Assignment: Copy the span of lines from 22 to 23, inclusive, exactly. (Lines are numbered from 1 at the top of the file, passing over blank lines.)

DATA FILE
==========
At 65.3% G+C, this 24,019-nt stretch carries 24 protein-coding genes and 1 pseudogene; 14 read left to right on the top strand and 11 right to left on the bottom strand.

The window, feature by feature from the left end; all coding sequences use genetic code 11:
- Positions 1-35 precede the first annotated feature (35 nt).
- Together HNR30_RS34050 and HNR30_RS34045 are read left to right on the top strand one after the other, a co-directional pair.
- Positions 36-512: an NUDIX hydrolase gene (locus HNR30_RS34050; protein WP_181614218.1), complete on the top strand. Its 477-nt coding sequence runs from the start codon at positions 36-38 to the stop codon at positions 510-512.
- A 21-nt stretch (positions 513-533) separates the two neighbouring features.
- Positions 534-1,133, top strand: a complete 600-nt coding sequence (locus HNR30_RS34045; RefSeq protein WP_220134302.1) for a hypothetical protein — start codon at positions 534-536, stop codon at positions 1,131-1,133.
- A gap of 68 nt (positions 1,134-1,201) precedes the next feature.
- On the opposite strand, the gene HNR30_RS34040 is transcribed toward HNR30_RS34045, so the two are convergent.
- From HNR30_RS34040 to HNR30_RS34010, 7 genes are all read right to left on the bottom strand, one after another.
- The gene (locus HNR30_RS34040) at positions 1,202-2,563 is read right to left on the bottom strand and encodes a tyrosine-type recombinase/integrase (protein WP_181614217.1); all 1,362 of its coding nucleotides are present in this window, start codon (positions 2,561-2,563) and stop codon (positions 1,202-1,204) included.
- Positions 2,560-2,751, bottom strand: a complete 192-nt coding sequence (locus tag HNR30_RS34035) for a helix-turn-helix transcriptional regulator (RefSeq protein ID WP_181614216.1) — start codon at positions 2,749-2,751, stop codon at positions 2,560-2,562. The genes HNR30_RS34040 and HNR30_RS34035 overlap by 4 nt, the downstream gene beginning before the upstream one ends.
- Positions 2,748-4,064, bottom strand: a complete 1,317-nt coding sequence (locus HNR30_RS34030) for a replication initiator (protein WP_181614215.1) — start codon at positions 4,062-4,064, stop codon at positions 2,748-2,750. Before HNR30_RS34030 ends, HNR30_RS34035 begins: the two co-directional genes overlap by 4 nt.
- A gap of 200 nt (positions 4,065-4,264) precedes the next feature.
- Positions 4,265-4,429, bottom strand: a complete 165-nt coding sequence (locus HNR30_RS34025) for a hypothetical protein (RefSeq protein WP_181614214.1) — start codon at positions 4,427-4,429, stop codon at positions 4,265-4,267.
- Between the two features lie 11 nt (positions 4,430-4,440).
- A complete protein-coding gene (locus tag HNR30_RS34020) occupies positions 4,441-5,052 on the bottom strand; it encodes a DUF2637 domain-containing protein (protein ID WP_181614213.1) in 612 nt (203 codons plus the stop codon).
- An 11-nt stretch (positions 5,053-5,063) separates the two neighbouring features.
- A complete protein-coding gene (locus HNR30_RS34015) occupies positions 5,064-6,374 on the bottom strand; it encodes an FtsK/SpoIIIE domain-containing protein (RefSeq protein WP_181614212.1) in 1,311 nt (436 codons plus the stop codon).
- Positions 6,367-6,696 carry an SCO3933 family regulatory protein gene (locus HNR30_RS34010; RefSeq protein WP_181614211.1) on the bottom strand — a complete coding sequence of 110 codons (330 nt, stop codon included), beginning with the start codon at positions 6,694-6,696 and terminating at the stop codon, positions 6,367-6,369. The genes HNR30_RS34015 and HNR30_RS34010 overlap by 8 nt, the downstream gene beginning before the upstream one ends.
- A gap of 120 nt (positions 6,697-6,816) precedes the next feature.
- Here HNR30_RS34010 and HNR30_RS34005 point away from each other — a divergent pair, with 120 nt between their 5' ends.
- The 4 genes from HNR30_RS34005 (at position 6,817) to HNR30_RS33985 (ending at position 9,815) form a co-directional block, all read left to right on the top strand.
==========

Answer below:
- Here HNR30_RS34010 and HNR30_RS34005 point away from each other — a divergent pair, with 120 nt between their 5' ends.
- The 4 genes from HNR30_RS34005 (at position 6,817) to HNR30_RS33985 (ending at position 9,815) form a co-directional block, all read left to right on the top strand.